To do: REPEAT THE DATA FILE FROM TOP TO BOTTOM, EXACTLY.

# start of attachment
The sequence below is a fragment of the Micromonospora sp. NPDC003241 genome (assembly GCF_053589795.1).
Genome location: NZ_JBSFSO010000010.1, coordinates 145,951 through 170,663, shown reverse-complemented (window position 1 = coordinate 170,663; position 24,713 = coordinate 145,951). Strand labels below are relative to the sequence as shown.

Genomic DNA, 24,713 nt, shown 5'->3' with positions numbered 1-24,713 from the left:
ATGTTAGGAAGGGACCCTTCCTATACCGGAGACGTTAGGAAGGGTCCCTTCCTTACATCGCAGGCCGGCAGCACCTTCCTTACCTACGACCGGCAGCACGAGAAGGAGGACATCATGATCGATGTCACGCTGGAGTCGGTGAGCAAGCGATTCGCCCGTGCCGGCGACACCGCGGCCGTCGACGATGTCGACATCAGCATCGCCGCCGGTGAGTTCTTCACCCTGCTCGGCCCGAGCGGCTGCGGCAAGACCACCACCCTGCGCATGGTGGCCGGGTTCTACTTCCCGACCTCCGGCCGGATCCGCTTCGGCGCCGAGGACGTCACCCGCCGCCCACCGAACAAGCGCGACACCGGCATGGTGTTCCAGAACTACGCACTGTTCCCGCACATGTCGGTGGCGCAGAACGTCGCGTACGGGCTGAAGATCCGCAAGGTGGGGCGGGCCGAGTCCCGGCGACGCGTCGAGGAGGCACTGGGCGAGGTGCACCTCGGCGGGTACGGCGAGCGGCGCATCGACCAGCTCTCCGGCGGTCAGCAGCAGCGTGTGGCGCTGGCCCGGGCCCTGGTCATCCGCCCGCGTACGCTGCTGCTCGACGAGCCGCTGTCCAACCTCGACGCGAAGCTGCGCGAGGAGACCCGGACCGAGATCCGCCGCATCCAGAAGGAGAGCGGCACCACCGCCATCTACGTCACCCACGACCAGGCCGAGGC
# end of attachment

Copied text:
The sequence below is a fragment of the Micromonospora sp. NPDC003241 genome (assembly GCF_053589795.1).
Genome location: NZ_JBSFSO010000010.1, coordinates 145,951 through 170,663, shown reverse-complemented (window position 1 = coordinate 170,663; position 24,713 = coordinate 145,951). Strand labels below are relative to the sequence as shown.

Genomic DNA, 24,713 nt, shown 5'->3' with positions numbered 1-24,713 from the left:
ATGTTAGGAAGGGACCCTTCCTATACCGGAGACGTTAGGAAGGGTCCCTTCCTTACATCGCAGGCCGGCAGCACCTTCCTTACCTACGACCGGCAGCACGAGAAGGAGGACATCATGATCGATGTCACGCTGGAGTCGGTGAGCAAGCGATTCGCCCGTGCCGGCGACACCGCGGCCGTCGACGATGTCGACATCAGCATCGCCGCCGGTGAGTTCTTCACCCTGCTCGGCCCGAGCGGCTGCGGCAAGACCACCACCCTGCGCATGGTGGCCGGGTTCTACTTCCCGACCTCCGGCCGGATCCGCTTCGGCGCCGAGGACGTCACCCGCCGCCCACCGAACAAGCGCGACACCGGCATGGTGTTCCAGAACTACGCACTGTTCCCGCACATGTCGGTGGCGCAGAACGTCGCGTACGGGCTGAAGATCCGCAAGGTGGGGCGGGCCGAGTCCCGGCGACGCGTCGAGGAGGCACTGGGCGAGGTGCACCTCGGCGGGTACGGCGAGCGGCGCATCGACCAGCTCTCCGGCGGTCAGCAGCAGCGTGTGGCGCTGGCCCGGGCCCTGGTCATCCGCCCGCGTACGCTGCTGCTCGACGAGCCGCTGTCCAACCTCGACGCGAAGCTGCGCGAGGAGACCCGGACCGAGATCCGCCGCATCCAGAAGGAGAGCGGCACCACCGCCATCTACGTCACCCACGACCAGGCCGAGGC